Saturday, 30 December 2006

The Egalitarian Ideal

Is egalitarianism an unattainable, and thus naive, pointless abstraction, or is it a principle central to the American ideal? Politics always involves an interplay between philosophical abstractions and pragmatic concessions to reality. That is as it should be. We err terribly if a recognition of non-attainability leads to the abandonment of ideals.

In our personal lives, horizons are necessarily limited, and lofty goals often must be scaled back or altered in order to set new goals which are indeed attainable. Sadly for some, that means abandoning not only the unattainable goal, but also the worthy ideal which buttressed it. But for others it means balancing the ideals with realism, and achieving something that can make a difference, rather than overreaching and achieving nothing, or giving up and substituting lofty goals with cynical opportunistic ends.

Our nation's history serves as a testament to the worthiness of the egalitarian ideal, boldly written into our Declaration of Independence, but incrementally approached as two centuries saw the extension of the vote to non-land owners, then an end to slavery, then women's suffrage, and further progress in the mid-twentieth century in the rights of minorities. As Martin Luther King Jr, who participated in creating that progress noted in 1967, "the arc of the moral universe is long but it bends toward justice." Formalization of an ideal, such as that written into the Declaration of Independence can have a lasting influence in moving toward that ideal, however unattainable the ultimate manifestation of the ideal can be.

Of course, there will always be inequities. There is wisdom in the oft heard counsel that "life isn't fair" and we do well to recognize that early. But that does not mean that fairness should be thrown away as a value, nor does it justify mistreatment of our fellow human beings, just because absolute equality is unattainable. No matter how much someone may buy into the notion that making things fair is a hopeless proposition, it always seems they will still be acutely aware when they are not dealt a fair hand.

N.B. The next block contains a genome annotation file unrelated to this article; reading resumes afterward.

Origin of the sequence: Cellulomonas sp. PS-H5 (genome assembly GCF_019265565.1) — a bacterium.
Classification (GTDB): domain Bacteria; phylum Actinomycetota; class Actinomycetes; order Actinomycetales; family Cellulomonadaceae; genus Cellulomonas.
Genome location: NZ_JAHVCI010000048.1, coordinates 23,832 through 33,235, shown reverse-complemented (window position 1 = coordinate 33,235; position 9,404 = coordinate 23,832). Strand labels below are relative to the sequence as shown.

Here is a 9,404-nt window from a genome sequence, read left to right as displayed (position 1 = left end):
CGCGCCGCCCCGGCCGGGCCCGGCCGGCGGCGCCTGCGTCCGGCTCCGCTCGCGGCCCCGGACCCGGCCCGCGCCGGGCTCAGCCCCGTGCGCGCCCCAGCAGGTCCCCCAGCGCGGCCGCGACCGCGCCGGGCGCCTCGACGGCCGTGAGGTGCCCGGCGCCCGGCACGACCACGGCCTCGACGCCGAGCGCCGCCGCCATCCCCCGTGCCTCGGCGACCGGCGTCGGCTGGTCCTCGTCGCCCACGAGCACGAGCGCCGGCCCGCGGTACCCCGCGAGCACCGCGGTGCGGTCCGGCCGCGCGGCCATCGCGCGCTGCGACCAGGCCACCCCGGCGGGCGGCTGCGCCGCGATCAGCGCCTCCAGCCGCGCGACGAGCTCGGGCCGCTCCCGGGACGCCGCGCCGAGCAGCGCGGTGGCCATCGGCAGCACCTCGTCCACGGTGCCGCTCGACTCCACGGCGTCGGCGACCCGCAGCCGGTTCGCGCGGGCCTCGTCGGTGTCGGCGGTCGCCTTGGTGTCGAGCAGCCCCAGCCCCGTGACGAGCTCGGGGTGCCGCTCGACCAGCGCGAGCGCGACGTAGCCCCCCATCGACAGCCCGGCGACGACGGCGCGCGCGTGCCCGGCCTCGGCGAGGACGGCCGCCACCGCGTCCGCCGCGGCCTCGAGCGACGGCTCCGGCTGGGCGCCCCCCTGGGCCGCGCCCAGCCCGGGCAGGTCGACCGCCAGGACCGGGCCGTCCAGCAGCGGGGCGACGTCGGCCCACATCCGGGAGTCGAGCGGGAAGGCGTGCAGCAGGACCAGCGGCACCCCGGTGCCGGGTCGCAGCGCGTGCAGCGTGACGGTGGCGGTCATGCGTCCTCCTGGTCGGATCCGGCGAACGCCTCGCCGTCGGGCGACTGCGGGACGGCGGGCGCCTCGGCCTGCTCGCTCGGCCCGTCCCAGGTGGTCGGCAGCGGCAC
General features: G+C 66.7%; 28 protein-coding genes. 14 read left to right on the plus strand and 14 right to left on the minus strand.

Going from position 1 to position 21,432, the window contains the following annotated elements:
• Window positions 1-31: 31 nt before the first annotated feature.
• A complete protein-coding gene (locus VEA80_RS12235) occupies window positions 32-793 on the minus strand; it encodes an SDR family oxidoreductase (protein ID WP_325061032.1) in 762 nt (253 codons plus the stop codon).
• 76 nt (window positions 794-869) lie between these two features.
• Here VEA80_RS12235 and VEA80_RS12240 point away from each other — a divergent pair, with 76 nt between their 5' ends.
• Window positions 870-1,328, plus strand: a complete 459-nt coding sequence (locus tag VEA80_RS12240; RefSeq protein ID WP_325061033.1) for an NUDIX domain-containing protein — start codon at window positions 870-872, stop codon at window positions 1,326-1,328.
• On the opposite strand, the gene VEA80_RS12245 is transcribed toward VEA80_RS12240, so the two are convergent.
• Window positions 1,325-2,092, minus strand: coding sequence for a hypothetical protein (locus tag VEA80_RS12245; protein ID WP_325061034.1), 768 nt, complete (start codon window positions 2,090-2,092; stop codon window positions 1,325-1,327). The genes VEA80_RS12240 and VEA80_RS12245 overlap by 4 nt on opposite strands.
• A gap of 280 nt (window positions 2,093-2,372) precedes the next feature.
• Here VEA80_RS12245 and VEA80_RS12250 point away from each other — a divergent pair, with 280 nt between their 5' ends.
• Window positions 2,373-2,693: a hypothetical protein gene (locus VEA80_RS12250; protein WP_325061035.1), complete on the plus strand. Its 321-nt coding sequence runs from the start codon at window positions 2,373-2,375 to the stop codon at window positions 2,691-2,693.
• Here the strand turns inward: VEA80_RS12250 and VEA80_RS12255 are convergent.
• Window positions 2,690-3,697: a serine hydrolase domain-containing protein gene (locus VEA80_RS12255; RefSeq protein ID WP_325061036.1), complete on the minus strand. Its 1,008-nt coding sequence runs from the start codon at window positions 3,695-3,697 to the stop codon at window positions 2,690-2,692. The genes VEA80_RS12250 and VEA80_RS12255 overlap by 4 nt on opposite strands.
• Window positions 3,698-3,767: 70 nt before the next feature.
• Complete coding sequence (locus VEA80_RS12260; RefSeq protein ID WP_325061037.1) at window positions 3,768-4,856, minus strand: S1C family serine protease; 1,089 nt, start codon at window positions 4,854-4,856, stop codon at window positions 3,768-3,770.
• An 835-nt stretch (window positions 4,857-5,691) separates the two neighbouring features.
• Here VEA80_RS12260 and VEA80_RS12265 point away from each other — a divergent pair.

The egalitarian ideal has been held up by people of various political stripes throughout America's history, and adopted broadly in many parts of the world as a worthy goal. No philosophy or party has the market cornered on it, nor do I wish for that, but for much of the last century Democrats have been more consistent than Republicans in holding it up as central to the American dream, and it is largely due to that emphasis that my own identification has remained that of a Democrat throughout my adult life. My party's candidates stumble and fail frequently enough, but the egalitarian ideal remains an American ideal to which I hope the Democrats can hold fast as we approach the future.

And let us all, Democrats, Republicans, Independents, and others alike, continue to hold ideals and vision as a beacon to guide our policy and politics as we grapple with the realities in our imperfect world.

Happy New Year!

Thursday, 14 December 2006

Yunus: Poverty is a threat to Peace